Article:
Middle East

Ex-IS slave threatened by her captor in Germany seeking refuge in Australia

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A Yazidi teenager, who fled to Germany after she was enslaved by IS, has returned to Iraq after coming face-to-face with her captor on the street.

A few months ago, outside a supermarket in Germany, Yazidi teenager Ashwaq was confronted by the man who sold her as a sex-slave to IS. 

He called out her name and when she tried to ignore him, he approached her warning he knew where she lived.

"He asked me if I was Ashwaq... and I said, no, I don't know you," she said.

The Yazidi camp where Ashwaq has reportedly returned to live.
The Yazidi camp where Ashwaq has reportedly returned to live.
SBS News

"He then said, 'Yes, you know me, and I know you.'"

Ashwaq was 14, when she, along with thousands of other Yazidi women in northern Iraq,  were enslaved by IS fighters in 2014. 

After being raped and beaten for three months, she managed to escape to Germany with her mother and brother, and the family sought to rebuild their lives.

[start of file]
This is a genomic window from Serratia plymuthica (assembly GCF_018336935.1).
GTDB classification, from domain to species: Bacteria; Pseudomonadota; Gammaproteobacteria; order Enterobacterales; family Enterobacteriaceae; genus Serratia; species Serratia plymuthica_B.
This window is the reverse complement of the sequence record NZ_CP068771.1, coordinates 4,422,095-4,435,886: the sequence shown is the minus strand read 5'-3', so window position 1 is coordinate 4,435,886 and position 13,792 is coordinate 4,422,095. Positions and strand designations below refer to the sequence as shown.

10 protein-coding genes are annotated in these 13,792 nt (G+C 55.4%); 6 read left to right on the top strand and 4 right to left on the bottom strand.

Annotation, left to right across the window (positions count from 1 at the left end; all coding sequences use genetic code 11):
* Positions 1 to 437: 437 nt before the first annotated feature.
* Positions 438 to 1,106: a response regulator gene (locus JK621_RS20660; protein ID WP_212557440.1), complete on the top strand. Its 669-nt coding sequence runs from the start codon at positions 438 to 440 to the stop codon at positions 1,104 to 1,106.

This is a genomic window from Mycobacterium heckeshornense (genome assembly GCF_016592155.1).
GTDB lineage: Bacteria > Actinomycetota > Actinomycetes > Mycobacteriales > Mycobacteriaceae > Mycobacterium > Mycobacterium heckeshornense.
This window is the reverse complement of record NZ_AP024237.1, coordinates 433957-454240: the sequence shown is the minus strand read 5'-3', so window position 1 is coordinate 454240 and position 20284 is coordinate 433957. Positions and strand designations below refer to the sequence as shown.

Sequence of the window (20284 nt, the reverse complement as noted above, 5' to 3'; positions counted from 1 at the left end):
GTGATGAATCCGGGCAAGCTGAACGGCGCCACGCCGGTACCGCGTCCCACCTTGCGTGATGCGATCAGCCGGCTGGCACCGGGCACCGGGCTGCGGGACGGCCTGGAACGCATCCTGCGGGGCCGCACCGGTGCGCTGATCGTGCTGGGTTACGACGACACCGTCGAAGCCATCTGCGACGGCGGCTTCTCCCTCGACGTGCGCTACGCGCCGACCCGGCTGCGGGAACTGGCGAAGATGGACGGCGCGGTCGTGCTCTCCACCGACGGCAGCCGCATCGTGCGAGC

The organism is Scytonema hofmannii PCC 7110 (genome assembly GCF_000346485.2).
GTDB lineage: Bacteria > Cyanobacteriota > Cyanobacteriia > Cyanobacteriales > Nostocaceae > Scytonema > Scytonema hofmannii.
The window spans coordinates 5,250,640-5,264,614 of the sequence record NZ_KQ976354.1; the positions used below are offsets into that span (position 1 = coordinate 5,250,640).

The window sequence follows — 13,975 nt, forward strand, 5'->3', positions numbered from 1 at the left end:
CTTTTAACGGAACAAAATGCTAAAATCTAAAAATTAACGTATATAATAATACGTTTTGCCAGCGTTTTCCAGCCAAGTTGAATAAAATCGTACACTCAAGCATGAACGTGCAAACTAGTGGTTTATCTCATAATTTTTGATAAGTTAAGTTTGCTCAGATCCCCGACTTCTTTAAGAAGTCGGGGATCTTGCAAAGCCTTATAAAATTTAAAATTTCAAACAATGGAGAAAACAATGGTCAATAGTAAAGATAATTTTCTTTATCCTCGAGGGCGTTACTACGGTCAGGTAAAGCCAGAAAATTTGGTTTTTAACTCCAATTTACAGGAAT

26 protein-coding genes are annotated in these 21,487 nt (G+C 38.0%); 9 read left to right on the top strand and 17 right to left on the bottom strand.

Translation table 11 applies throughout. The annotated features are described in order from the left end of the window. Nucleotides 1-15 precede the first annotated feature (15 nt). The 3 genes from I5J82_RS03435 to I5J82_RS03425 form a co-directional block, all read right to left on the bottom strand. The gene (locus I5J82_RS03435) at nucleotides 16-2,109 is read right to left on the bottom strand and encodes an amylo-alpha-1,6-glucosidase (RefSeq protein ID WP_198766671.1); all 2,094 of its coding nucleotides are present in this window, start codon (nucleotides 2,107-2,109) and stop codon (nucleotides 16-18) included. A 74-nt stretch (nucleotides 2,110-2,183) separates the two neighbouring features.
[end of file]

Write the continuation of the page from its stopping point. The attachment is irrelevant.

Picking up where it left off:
But the trauma of coming face-to-face with her abuser on the street was so severe, Ashwaq fled back to her war-torn homeland. 

"I was so scared, and I knew that's him. I was so scared, I could barely talk," she explains.

"I thought it's over for me."  

New life in Australia

Ashwaq is back in northern Iraq, where she has been reunited with four of her sisters, who were also enslaved by IS.

They have since been rescued but still, live in fear. 

The family are now hoping to start a new life in Australia.

Ashwaq recalls the moment she came face-to-face with her IS captor.
Ashwaq recalls the moment she came face-to-face with her IS captor.
SBS News

Yazda, a global organisation dedicated to the plight of Yazidis, said they have applied to resettle in Australia and their case is being processed. 

Murad Ismael, the Executive Director of Yazda told SBS News the family were in Yazda's Iraq office a few weeks ago, applying for visas.

Australia has a dedicated humanitarian program for women abducted by IS.

Around 1,300 visas were granted to Yazidi's as part of the 2017-18 Humanitarian Program. 

Earlier this year, Home Affairs Minister Peter Dutton told SBS News that Australia was working to assist resettled Yazidis deal with their trauma.

"Many Yazidi victims look to the Australian program with hope," said Mr Ismael.

"Those who have been already resettled have received great support in their host communities. They are recovering from everything they endured," he said.  

The Department of Immigration has not confirmed whether Ashwaq's family's application has been received, telling SBS News it does not comment on individual cases.

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